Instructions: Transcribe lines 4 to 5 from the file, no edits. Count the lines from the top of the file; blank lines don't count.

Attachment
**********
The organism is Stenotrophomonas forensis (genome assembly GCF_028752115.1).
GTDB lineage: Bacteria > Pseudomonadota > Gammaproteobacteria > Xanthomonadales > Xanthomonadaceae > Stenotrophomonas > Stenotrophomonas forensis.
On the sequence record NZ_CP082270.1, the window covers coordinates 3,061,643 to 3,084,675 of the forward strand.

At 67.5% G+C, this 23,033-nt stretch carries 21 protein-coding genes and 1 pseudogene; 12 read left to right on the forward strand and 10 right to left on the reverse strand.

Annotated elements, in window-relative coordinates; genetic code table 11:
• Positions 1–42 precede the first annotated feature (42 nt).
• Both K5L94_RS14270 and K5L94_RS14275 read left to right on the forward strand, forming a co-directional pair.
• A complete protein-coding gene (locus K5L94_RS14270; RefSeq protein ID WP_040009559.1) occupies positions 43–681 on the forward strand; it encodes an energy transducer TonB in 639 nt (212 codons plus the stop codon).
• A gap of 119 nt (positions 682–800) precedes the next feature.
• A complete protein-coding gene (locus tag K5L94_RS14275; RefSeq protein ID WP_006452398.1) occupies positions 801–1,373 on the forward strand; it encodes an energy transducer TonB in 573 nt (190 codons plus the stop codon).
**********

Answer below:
At 67.5% G+C, this 23,033-nt stretch carries 21 protein-coding genes and 1 pseudogene; 12 read left to right on the forward strand and 10 right to left on the reverse strand.

Annotated elements, in window-relative coordinates; genetic code table 11: